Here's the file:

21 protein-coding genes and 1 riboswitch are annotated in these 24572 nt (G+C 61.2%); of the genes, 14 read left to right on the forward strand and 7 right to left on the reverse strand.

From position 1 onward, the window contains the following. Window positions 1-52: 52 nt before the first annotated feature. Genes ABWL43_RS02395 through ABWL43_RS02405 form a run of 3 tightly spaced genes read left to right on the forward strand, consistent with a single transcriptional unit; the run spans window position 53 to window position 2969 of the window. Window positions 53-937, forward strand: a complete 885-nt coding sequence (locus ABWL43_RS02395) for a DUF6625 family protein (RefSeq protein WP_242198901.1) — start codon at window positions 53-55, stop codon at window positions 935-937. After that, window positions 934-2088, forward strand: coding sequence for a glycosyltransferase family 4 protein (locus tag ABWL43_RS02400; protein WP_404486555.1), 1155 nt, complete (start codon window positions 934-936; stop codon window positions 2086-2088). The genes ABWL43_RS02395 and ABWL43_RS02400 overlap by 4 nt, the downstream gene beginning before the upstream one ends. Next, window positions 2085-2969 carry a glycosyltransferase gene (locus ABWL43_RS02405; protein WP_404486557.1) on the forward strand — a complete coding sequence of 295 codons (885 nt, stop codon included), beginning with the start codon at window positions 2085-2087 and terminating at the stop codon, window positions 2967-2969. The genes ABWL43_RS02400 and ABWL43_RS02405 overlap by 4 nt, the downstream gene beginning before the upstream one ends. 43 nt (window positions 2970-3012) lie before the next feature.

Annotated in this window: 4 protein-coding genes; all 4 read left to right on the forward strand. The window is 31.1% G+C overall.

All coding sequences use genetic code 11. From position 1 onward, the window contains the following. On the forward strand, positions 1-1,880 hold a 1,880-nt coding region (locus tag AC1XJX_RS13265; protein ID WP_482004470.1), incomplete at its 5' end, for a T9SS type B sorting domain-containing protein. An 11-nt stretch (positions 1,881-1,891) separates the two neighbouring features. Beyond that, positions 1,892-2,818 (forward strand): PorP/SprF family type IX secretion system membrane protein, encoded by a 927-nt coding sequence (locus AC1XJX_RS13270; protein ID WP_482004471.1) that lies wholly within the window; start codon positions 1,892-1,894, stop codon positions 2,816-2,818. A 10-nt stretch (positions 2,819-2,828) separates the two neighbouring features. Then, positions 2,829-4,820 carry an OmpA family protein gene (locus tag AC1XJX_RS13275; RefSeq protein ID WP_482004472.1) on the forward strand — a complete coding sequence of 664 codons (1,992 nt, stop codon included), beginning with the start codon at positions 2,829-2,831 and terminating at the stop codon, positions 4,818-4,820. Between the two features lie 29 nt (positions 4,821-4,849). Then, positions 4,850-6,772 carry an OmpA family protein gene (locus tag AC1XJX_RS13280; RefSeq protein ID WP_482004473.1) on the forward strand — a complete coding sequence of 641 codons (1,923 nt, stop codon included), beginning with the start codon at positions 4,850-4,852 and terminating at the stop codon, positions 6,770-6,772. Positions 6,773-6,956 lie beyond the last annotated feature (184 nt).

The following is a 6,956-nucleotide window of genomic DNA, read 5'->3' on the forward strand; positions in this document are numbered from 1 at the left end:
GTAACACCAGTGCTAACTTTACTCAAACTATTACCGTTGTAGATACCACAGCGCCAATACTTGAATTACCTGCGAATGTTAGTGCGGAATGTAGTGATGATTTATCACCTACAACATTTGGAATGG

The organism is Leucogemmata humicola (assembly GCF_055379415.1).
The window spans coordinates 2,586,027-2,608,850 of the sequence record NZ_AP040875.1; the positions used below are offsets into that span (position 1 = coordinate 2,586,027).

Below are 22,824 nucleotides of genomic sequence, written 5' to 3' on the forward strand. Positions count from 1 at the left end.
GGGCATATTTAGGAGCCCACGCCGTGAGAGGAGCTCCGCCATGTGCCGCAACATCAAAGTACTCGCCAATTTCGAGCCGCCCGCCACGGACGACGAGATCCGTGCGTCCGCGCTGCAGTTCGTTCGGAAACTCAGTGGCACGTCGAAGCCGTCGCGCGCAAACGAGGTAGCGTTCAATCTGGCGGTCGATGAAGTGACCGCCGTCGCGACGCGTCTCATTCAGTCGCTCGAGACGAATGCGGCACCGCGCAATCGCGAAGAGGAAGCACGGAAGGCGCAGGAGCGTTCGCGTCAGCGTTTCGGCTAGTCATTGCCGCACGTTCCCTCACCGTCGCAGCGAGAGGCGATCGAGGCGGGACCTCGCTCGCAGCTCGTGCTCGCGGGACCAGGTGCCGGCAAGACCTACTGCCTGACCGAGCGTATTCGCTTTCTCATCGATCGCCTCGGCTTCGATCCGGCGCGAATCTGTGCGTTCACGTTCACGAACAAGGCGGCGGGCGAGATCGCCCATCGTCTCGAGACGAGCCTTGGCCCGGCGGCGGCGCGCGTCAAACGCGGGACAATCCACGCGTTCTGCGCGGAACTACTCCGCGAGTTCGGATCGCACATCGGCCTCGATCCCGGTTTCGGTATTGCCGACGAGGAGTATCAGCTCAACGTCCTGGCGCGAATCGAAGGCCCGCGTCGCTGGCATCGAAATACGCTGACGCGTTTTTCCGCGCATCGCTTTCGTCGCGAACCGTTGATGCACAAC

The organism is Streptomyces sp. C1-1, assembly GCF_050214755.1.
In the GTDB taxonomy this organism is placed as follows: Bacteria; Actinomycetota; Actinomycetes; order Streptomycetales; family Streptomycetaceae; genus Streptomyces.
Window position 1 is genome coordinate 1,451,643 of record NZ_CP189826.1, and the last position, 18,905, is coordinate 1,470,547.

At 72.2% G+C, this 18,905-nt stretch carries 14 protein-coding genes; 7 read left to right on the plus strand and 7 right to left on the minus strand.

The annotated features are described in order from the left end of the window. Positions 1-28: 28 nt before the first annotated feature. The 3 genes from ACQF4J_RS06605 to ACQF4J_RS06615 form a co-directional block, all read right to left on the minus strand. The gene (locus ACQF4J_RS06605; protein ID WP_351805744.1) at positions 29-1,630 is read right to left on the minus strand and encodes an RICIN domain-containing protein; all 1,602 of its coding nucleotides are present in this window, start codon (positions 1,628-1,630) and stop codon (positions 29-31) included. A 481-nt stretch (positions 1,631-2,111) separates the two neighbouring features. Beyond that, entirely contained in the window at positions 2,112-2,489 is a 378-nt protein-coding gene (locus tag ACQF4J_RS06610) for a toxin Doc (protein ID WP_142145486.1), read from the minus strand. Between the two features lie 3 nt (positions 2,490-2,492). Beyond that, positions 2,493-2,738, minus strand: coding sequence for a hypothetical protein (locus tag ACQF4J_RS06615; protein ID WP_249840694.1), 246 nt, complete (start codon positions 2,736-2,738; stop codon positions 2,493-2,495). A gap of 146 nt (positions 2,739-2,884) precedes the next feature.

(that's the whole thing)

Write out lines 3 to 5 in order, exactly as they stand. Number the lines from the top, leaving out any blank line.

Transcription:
Annotated in this window: 4 protein-coding genes; all 4 read left to right on the forward strand. The window is 31.1% G+C overall.

All coding sequences use genetic code 11. From position 1 onward, the window contains the following. On the forward strand, positions 1-1,880 hold a 1,880-nt coding region (locus tag AC1XJX_RS13265; protein ID WP_482004470.1), incomplete at its 5' end, for a T9SS type B sorting domain-containing protein. An 11-nt stretch (positions 1,881-1,891) separates the two neighbouring features. Beyond that, positions 1,892-2,818 (forward strand): PorP/SprF family type IX secretion system membrane protein, encoded by a 927-nt coding sequence (locus AC1XJX_RS13270; protein ID WP_482004471.1) that lies wholly within the window; start codon positions 1,892-1,894, stop codon positions 2,816-2,818. A 10-nt stretch (positions 2,819-2,828) separates the two neighbouring features. Then, positions 2,829-4,820 carry an OmpA family protein gene (locus tag AC1XJX_RS13275; RefSeq protein ID WP_482004472.1) on the forward strand — a complete coding sequence of 664 codons (1,992 nt, stop codon included), beginning with the start codon at positions 2,829-2,831 and terminating at the stop codon, positions 4,818-4,820. Between the two features lie 29 nt (positions 4,821-4,849). Then, positions 4,850-6,772 carry an OmpA family protein gene (locus tag AC1XJX_RS13280; RefSeq protein ID WP_482004473.1) on the forward strand — a complete coding sequence of 641 codons (1,923 nt, stop codon included), beginning with the start codon at positions 4,850-4,852 and terminating at the stop codon, positions 6,770-6,772. Positions 6,773-6,956 lie beyond the last annotated feature (184 nt).

The following is a 6,956-nucleotide window of genomic DNA, read 5'->3' on the forward strand; positions in this document are numbered from 1 at the left end: